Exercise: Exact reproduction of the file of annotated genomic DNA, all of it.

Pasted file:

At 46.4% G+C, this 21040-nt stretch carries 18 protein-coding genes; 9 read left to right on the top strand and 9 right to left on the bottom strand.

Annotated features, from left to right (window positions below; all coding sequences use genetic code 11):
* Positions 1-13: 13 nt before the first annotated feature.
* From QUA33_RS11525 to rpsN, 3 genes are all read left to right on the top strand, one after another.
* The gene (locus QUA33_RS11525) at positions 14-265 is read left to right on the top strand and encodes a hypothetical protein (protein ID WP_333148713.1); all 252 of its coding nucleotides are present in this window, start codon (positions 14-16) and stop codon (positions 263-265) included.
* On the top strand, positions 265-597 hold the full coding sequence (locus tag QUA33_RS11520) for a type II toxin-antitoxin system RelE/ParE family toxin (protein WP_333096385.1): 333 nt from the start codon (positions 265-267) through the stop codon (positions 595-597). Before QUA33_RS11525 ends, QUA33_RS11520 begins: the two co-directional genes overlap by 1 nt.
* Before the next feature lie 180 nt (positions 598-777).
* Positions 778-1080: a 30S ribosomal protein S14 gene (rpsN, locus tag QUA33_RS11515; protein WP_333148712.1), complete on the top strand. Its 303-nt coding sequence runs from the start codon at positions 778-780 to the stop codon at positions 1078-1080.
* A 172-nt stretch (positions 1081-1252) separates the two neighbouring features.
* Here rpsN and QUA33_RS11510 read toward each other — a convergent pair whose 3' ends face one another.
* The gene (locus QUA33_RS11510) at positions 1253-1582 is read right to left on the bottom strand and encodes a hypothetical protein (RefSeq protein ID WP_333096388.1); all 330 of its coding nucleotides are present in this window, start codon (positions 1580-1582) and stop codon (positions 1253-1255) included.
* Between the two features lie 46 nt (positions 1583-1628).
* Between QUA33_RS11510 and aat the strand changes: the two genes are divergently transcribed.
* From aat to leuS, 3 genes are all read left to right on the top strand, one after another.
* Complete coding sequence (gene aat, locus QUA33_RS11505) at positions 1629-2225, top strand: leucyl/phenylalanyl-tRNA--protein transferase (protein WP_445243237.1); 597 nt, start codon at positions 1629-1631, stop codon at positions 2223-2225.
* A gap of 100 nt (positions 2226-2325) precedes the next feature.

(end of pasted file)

At 46.4% G+C, this 21040-nt stretch carries 18 protein-coding genes; 9 read left to right on the top strand and 9 right to left on the bottom strand.

Annotated features, from left to right (window positions below; all coding sequences use genetic code 11):
* Positions 1-13: 13 nt before the first annotated feature.
* From QUA33_RS11525 to rpsN, 3 genes are all read left to right on the top strand, one after another.
* The gene (locus QUA33_RS11525) at positions 14-265 is read left to right on the top strand and encodes a hypothetical protein (protein ID WP_333148713.1); all 252 of its coding nucleotides are present in this window, start codon (positions 14-16) and stop codon (positions 263-265) included.
* On the top strand, positions 265-597 hold the full coding sequence (locus tag QUA33_RS11520) for a type II toxin-antitoxin system RelE/ParE family toxin (protein WP_333096385.1): 333 nt from the start codon (positions 265-267) through the stop codon (positions 595-597). Before QUA33_RS11525 ends, QUA33_RS11520 begins: the two co-directional genes overlap by 1 nt.
* Before the next feature lie 180 nt (positions 598-777).
* Positions 778-1080: a 30S ribosomal protein S14 gene (rpsN, locus tag QUA33_RS11515; protein WP_333148712.1), complete on the top strand. Its 303-nt coding sequence runs from the start codon at positions 778-780 to the stop codon at positions 1078-1080.
* A 172-nt stretch (positions 1081-1252) separates the two neighbouring features.
* Here rpsN and QUA33_RS11510 read toward each other — a convergent pair whose 3' ends face one another.
* The gene (locus QUA33_RS11510) at positions 1253-1582 is read right to left on the bottom strand and encodes a hypothetical protein (RefSeq protein ID WP_333096388.1); all 330 of its coding nucleotides are present in this window, start codon (positions 1580-1582) and stop codon (positions 1253-1255) included.
* Between the two features lie 46 nt (positions 1583-1628).
* Between QUA33_RS11510 and aat the strand changes: the two genes are divergently transcribed.
* From aat to leuS, 3 genes are all read left to right on the top strand, one after another.
* Complete coding sequence (gene aat, locus QUA33_RS11505) at positions 1629-2225, top strand: leucyl/phenylalanyl-tRNA--protein transferase (protein WP_445243237.1); 597 nt, start codon at positions 1629-1631, stop codon at positions 2223-2225.
* A gap of 100 nt (positions 2226-2325) precedes the next feature.